For family meal, the meat roast guy puts up a protein, the middle guy puts up a starch, and the garde manger person puts up a salad. There's a system, you know. Friday was arroz con pollo and a salad, and a mini Diet Coke in the thick glass bottle poured over ice.

The blessing and the curse of being the chef is that I can walk into the pastry department and eat whatever I want whenever I want. Friday it was a slice of pecan tart.

Post-service cocktail was two Aviations, my drink of choice. It's Plymouth gin, maraschino liqueur, lemon juice, and crème de violette. Oh my God, I'm telling you, if you can find someone to make you a good one, because it's not easy to do, it is so — in my mind, the perfect cocktail. The bartender always does, and it's always a little game, like, let's see how perfect you can make the Aviation. The highest compliment I give them is, "It's so close to perfect." Because we never reach perfection, right? I constantly fuck with those guys and girls.

Saturday, February 12
Coffee in the morning, then the La Paulee tasting at Metropolitan Pavilion. Drinking wine is a great way to start the day, especially when it's the best Burgundies in the world. La Paulee is pretty much beatified by the cork dorks of the world; one of the most important wine tastings in the country, in the world. I'll even go out and say in the world, really. It's huge. The biggest wine event of the year. It was awesome. The wines that they pour there are fucking off the charts delicious. These are wines that would be on a restaurant wine list for like, $1,000, $2,000, maybe even more for some of them. Producers like La Flaive, Fougeray de Beauclair, Roumier, and many others. So to get an opportunity to taste crazy wine like that is really special. I probably tasted twenty different wines. They ask a few places to do food tables, because these guys need to have something to snack on while they're tasting their Burgundies. The corned wagyu brisket at the Craft table was beyond delicious. I had a half a dozen single-bite meatball sandwiches at Terroir table, a charcuterie tasting at the Bar Boulud table, beef tartare at the Prime Meats table, and boeuf Bourguignon at De Braga.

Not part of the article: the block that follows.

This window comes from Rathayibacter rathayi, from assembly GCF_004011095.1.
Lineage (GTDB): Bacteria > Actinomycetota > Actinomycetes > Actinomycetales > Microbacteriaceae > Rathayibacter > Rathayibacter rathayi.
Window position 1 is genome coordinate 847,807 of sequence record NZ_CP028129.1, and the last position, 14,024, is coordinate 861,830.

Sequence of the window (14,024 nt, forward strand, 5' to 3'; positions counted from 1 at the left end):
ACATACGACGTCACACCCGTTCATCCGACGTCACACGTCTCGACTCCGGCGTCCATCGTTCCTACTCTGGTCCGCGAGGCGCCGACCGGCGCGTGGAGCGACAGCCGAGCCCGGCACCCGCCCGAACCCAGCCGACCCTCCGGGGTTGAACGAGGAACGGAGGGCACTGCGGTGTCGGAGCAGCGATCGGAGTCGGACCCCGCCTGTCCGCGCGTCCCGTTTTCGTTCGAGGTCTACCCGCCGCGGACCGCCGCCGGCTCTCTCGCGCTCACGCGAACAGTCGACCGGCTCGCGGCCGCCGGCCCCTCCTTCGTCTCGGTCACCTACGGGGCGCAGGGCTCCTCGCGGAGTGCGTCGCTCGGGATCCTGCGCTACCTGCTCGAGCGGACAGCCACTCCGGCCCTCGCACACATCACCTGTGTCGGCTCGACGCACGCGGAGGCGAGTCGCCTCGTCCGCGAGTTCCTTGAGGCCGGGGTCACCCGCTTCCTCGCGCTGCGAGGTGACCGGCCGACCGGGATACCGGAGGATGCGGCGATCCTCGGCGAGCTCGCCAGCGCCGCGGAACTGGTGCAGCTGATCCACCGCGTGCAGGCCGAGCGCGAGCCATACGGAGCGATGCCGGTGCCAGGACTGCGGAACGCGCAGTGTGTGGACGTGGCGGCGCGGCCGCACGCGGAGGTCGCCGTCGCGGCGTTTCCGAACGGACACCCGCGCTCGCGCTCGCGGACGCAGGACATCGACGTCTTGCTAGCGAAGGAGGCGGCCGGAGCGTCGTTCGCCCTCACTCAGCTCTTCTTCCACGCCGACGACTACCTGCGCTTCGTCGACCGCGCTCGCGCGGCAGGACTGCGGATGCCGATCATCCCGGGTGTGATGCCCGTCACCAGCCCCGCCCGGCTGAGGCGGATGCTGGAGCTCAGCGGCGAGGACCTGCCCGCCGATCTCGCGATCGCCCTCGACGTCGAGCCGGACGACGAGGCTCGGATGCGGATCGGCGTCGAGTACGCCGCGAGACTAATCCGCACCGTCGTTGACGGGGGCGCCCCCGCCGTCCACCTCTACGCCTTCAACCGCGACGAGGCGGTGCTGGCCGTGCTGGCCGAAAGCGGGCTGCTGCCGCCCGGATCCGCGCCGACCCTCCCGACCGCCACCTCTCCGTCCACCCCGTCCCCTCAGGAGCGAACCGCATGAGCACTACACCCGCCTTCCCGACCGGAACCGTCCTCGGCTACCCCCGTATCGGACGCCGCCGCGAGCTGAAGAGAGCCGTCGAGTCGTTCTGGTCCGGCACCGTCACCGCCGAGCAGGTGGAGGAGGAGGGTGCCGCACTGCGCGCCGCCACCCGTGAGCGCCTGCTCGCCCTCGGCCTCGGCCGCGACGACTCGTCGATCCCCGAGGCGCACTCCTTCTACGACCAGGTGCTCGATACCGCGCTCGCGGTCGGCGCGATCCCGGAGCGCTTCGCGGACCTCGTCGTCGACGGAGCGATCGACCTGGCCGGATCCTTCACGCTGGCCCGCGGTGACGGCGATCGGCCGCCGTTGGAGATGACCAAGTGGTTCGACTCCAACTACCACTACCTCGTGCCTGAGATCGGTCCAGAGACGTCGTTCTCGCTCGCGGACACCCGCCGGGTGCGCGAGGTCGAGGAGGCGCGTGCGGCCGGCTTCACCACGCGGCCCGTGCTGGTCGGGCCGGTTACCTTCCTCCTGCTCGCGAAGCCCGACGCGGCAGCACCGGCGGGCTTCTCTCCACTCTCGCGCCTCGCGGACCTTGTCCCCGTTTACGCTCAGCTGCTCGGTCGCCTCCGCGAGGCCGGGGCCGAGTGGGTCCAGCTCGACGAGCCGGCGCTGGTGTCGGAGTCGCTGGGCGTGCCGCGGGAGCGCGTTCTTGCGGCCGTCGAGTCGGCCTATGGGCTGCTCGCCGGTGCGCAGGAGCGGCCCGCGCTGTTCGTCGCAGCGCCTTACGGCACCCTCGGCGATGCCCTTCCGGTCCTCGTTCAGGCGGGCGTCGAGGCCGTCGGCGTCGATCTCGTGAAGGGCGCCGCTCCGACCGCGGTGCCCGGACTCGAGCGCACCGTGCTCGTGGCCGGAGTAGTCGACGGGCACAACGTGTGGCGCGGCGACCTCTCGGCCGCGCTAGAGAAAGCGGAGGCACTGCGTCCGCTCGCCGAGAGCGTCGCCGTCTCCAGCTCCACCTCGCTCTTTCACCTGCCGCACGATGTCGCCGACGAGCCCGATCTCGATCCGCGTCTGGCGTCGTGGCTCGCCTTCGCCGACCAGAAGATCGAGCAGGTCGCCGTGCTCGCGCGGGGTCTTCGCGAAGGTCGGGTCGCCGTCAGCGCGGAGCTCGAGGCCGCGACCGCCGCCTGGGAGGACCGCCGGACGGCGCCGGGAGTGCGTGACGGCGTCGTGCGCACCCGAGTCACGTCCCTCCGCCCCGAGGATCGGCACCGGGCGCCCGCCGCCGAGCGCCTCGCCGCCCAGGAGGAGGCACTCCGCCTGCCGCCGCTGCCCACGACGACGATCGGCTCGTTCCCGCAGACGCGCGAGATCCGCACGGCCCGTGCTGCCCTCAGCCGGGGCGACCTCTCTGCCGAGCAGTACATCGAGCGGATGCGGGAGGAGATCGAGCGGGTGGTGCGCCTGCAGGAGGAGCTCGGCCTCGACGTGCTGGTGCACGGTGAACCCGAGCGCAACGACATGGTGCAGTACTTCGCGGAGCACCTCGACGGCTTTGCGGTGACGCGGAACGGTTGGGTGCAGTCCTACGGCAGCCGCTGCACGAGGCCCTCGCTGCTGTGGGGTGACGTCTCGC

Off to work, where I needed to juice up on lots of coffee to counteract the late-afternoon wine-buzz-slash-coma I was in. Family meal was penne bolognese and salad. Pre-service we had to put up a new Valentine's Day tasting menu, and I ate a big bite of each dish. We had a Nantucket bay scallop first course, with blood oranges, escarole hearts, and pistachio. Then we did a black bass with a play on borscht, with bone marrow, and then we had a chitarra pasta with black truffles and butter and Parmesan, and then we had lamb two ways. We had rack, and osso bucco of lamb with preserved lemon, black olives, and artichokes. So we put up one of each so we could look at it, plate it, and taste it. I like to just fuck around with plating because it's just fun to play with it and change it and look at it. It's just fun. We don't typically put up food and taste it like that. It was kind of a special night because it was a brand-new tasting menu and we wanted to make sure everyone was on board, because it was going to be a busy night. We didn't taste it, but dessert was a red-velvet chocolate soufflé.

I had a post-service Aviation, sat with some friends who came into dinner, and had bites of a few of our desserts. I call it quality control, but that's just a way to justify my addiction to sugar. After that, I was off to the La Paulee after-party at Colicchio & Sons, where I had three pints of Stoudts Gold Lager and some tasty 2 a.m. salumi snacks.

Sunday, February 13
Sunday morning usually begins with blueberry pancakes, lots of coffee, and maple syrup. It's the one day during the week I get to eat breakfast with the family. After many years of trials, my wife finally nailed, in my mind, a great pancake. For a while, they weren't. She finally found a great recipe that has cornmeal and leavening, and they're these really light but really thick ... they're just, they're so good. They make my Sunday morning.